— beena sarwar (@beenasarwar) March 5, 2014
One history, two narratives
How does a math student turned tech entrepreneur get involved in putting together a history book for children in India and Pakistan – a book that juxtaposes and highlights two conflicting narratives with a view to creating greater understanding?
The seeds were planted, if you’ll pardon the pun, some 13 years ago Continue reading
Those who justify the Taliban uprising in Pakistan as an anti-imperialist movement forget that since the Taliban first swept into Afghanistan in 1996 (with the blessings of the Pakistani establishment), they have been a threat to women, pluralism and democracy in the region. Their oppressive order in Afghanistan pre-dates the American invasion of Iraq, bombing of Afghanistan, and drone attacks in Pakistan -- from an article I wrote in Dawn, 2009. Came across it again while searching for something else. Read it, and tell me, what has changed?
By Beena Sarwar, Feb 7, 2009
OF the many challenges Pakistan’s elected government faces perhaps the most menacing and deep-rooted is Talibanisation — a phenomenon identified earlier on (as Talibanism) by the then exiled Afghan government’s acting foreign minister, Abdullah Abdullah in his address to the United Nations General Assembly on Sept 21, 2000. Continue reading
Some days ago, a woman died in a fire in Cambridge, MA. The media initially reported that she was in her mid-30s, but within hours, the local Pakistani and Indian community was abuzz with the news that she was a Pakistani, in her 50s. They identified her as Farzana Khan, who lived completely alone here as her entire family was in Pakistan. It was moving to see how many people were concerned and wanted to help. When I sent the report below to The News in Pakistan a couple of days after the incident, the medical examiner still hadn’t managed to get a close friend or relative to identify the body. Until then, she had to be kept in the morgue although she was not quite a ‘Jane Doe’. As word of the dilemma spread, a Pakistan origin couple in the Boston area whose children she had looked after briefly, Continue reading
My article published in The News on Sunday today, about the Contemporary South Asian City Conference in Karachi last month co-sponsored by Harvard South Asia Institute and Aman Foundation, with Pakistan Urban Forum - by all accounts a most dynamic and exciting event. I spoke to two Harvard professors in Cambridge MA after their return from Karachi.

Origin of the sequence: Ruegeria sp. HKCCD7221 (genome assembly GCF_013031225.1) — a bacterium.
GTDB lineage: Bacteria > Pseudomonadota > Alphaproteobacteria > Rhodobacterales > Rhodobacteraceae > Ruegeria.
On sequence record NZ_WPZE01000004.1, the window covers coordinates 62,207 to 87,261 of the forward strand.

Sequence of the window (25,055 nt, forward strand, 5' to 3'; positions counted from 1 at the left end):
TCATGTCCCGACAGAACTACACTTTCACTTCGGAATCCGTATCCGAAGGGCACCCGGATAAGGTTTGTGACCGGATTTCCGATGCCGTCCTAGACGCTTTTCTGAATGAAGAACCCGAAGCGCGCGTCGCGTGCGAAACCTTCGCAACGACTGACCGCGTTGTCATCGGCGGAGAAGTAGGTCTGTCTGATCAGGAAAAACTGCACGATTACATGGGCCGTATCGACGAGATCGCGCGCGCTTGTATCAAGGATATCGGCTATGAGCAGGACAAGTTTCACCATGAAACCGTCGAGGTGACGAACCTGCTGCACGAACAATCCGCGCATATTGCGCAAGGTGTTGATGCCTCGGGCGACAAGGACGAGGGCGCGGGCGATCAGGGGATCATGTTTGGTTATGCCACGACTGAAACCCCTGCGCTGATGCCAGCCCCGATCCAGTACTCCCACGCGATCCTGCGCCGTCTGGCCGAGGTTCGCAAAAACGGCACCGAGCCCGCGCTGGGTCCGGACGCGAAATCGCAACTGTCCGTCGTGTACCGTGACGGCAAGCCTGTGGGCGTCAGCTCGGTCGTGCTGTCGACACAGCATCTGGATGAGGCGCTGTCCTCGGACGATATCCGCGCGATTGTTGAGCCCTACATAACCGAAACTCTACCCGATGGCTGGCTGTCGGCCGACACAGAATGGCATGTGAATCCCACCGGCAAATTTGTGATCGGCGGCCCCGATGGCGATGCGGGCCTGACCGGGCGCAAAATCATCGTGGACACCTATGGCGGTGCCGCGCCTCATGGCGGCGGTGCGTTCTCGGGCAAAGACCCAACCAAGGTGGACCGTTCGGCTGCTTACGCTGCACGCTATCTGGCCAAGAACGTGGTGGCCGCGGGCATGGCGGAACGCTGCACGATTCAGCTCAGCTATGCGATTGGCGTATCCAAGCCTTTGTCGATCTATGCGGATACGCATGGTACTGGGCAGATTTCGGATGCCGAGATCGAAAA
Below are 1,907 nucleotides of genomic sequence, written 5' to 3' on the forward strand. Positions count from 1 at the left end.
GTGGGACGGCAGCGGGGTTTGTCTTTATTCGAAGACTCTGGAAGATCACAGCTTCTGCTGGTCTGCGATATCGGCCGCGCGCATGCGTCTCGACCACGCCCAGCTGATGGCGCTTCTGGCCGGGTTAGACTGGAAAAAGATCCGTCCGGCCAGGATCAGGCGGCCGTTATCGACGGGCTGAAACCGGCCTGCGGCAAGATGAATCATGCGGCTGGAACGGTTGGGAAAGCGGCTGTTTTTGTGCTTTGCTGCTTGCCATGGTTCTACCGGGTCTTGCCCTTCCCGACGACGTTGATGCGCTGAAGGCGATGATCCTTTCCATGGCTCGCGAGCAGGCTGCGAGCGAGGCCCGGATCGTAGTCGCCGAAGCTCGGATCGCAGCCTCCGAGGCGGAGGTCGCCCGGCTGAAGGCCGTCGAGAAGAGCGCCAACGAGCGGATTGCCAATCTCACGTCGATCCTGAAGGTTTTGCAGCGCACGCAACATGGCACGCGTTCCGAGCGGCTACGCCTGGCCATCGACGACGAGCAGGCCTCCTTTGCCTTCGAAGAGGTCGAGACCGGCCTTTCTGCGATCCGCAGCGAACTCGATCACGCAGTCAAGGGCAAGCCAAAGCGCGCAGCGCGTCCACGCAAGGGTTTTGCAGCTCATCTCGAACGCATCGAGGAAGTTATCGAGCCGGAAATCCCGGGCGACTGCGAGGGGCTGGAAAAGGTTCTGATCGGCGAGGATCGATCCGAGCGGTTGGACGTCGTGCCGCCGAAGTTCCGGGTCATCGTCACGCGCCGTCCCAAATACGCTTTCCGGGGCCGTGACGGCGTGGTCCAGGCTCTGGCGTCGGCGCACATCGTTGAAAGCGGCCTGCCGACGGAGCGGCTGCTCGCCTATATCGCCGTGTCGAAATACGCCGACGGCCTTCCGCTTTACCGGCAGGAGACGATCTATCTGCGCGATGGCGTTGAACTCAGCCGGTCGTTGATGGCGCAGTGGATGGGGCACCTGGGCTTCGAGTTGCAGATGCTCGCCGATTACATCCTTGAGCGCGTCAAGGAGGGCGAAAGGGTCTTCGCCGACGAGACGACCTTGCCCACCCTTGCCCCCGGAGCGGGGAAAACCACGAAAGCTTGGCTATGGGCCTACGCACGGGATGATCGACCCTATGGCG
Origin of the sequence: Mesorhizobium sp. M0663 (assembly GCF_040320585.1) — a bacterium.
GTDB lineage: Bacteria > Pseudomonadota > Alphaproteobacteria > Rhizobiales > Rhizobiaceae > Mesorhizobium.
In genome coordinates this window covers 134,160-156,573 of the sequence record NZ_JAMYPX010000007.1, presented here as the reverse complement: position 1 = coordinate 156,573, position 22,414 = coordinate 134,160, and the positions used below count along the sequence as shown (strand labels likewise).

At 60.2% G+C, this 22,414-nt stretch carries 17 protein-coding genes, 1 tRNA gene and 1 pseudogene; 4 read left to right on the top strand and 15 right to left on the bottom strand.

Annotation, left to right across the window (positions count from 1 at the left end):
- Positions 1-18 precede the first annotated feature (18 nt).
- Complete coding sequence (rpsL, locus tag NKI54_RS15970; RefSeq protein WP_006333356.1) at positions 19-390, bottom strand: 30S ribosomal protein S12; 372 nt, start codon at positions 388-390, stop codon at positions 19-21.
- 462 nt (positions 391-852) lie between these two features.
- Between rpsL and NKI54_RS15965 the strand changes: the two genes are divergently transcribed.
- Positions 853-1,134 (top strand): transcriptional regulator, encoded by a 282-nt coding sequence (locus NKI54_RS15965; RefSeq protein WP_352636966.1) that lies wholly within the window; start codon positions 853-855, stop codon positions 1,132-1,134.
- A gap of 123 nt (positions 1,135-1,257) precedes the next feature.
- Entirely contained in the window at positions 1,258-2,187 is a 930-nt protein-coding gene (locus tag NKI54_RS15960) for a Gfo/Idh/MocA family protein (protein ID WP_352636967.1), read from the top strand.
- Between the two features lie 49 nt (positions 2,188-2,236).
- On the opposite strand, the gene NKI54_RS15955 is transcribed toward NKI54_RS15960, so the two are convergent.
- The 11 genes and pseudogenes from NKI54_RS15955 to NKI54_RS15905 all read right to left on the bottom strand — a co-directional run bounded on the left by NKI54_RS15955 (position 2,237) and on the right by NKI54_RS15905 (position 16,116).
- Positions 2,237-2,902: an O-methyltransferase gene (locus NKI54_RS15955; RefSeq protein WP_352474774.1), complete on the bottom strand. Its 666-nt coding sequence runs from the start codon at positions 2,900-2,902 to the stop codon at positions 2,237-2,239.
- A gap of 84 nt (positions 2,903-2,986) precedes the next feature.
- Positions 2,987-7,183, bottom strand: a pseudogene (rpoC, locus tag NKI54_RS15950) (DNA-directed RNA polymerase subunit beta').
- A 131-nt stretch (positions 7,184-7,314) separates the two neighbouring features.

By Beena Sarwar
Rahul Mehrotra is no stranger to Karachi. From his base in Mumbai, he built Amin Hashwani’s house in Karachi some years ago, a project for which he visited the city several times. “By the time we did the interiors though, we couldn’t get visas,” he added, when we spoke in Cambridge recently. Continue reading
Renewing the Feb 12 pledge
By Beena Sarwar
Every February 12 we commemorate Pakistan Women’s Day in honour of those who gathered at Lahore’s Regal Chowk on that day in 1983, defying the military order against public gatherings, to protest Gen. Zia’s ‘Law of Evidence’ that upheld the testimony of a male as equal to that of two females in a court of law. The police attacked the demonstrators with batons and arrested several, including the venerated poet Habib Jalib whom Chief Minister Punjab Shahbaz Sharif is fond of quoting. Continue reading
The Pakistan government is trying to hold talks with the Taliban, who should really be referred to as Fasadis*. There are no women in the government committee, and of course none on the Taliban side. One of the Taliban negotiators pulled out, refusing to participate until the agenda includes the imposition of Sharia law. Here’s a note posted by The Traitors of Pakistan and Pakistan Votes on Facebook, ’10 reasons why I do not want Shariah in Pakistan’. I have an additional question to the reasons they listed: 11. Whose Sharia? Each religious sect has its own version. Many of us reject the one propagated by the Fasadis and the Saudi-patronised Takfiris**. Here’s the note, for your information please, as desis say: